Hedge funds databases are typically subject to high attrition rates because of fund termination and self-selection. Even when all funds are included up to their last available return, one cannot prevent that ex post conditioning biases a.ect standard estimates of performance persistence. In this paper we analyze the persistence in the performance of U.S. hedge funds taking into account look-ahead bias (multi-period sampling bias). To do so, we model attrition of hedge funds and analyze how it depends upon historical performance. Next, we use a weighting procedure that eliminates look-ahead bias in measures for performance persistence. The results show that the impact of look-ahead bias is quite severe, even though positive and negative survival-related biases are sometimes suggested to cancel out. At horizons of one and four quarters, we find clear evidence of positive persistence in hedge fund returns, also after correcting for investment style. At the two-year horizon, past winning funds tend to perform poorly in the future.

hedge funds, individual profiles, investments, performance measurement, survival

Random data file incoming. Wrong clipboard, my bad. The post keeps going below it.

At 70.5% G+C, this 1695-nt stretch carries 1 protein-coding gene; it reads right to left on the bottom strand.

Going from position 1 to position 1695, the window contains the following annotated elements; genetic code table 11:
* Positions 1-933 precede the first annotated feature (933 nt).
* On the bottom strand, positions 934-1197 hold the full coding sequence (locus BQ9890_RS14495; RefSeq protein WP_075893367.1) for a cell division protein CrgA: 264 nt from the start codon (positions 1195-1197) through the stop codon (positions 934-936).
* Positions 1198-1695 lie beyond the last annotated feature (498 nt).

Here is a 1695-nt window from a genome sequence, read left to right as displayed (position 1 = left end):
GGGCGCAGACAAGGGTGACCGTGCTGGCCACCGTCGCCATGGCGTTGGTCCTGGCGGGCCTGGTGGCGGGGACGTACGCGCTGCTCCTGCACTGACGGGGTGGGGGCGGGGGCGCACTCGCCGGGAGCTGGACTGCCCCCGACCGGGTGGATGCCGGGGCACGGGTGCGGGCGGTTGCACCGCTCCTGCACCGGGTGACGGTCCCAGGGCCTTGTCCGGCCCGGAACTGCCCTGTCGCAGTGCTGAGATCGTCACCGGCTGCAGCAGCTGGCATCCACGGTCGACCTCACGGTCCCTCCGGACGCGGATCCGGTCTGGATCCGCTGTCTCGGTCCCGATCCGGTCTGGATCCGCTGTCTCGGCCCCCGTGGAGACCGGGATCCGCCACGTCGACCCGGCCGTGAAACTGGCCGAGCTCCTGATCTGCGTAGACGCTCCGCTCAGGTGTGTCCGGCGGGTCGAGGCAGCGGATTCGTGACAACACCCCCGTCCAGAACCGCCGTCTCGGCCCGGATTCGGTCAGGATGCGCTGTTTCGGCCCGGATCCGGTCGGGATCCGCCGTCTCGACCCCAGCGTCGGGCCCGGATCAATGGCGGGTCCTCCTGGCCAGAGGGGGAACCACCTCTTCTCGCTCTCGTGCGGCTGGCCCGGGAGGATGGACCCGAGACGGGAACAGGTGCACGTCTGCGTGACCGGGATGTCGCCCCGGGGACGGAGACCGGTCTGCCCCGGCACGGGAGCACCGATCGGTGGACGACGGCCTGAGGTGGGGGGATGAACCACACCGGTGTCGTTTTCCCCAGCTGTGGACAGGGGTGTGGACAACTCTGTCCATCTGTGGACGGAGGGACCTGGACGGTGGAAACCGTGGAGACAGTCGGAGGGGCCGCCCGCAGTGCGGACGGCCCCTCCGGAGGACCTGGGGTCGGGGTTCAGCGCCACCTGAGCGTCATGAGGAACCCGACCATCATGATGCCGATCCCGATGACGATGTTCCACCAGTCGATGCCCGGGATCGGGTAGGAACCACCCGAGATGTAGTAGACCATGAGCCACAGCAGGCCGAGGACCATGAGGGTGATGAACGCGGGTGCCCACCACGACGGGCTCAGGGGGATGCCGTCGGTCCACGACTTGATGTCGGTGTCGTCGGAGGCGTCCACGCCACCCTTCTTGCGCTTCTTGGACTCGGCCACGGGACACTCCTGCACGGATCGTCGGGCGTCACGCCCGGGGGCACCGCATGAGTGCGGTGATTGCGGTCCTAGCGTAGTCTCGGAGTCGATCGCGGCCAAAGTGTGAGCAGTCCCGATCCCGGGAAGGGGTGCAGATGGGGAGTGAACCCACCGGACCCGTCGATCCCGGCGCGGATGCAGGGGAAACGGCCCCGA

Contingent Pricing; Futures Pricing (jel G13), Corporate Finance and Governance (jel G3), Capital Budgeting; Investment Policy (jel G31), Business Administration and Business Economics; Marketing; Accounting (jel M), Accounting (jel M41)
Erasmus Research Institute of Management
ERIM Report Series Research in Management
Copyright 2002, G. Baquero, J. ter Horst, M. Verbeek, This report in the ERIM Report Series Research in Management is intended as a means to communicate the results of recent research to academic colleagues and other interested parties. All reports are considered as preliminary and subject to possibly major revisions. This applies equally to opinions expressed, theories developed, and data used. Therefore, comments and suggestions are welcome and should be directed to the authors.
Erasmus Research Institute of Management

Baquero, G, ter Horst, J.R, & Verbeek, M.J.C.M. (2002). Survival, Look-Ahead Bias and the Persistence in Hedge Fund Performance (No. ERS-2002-104-F&A). ERIM Report Series Research in Management. Erasmus Research Institute of Management. Retrieved from http://hdl.handle.net/1765/255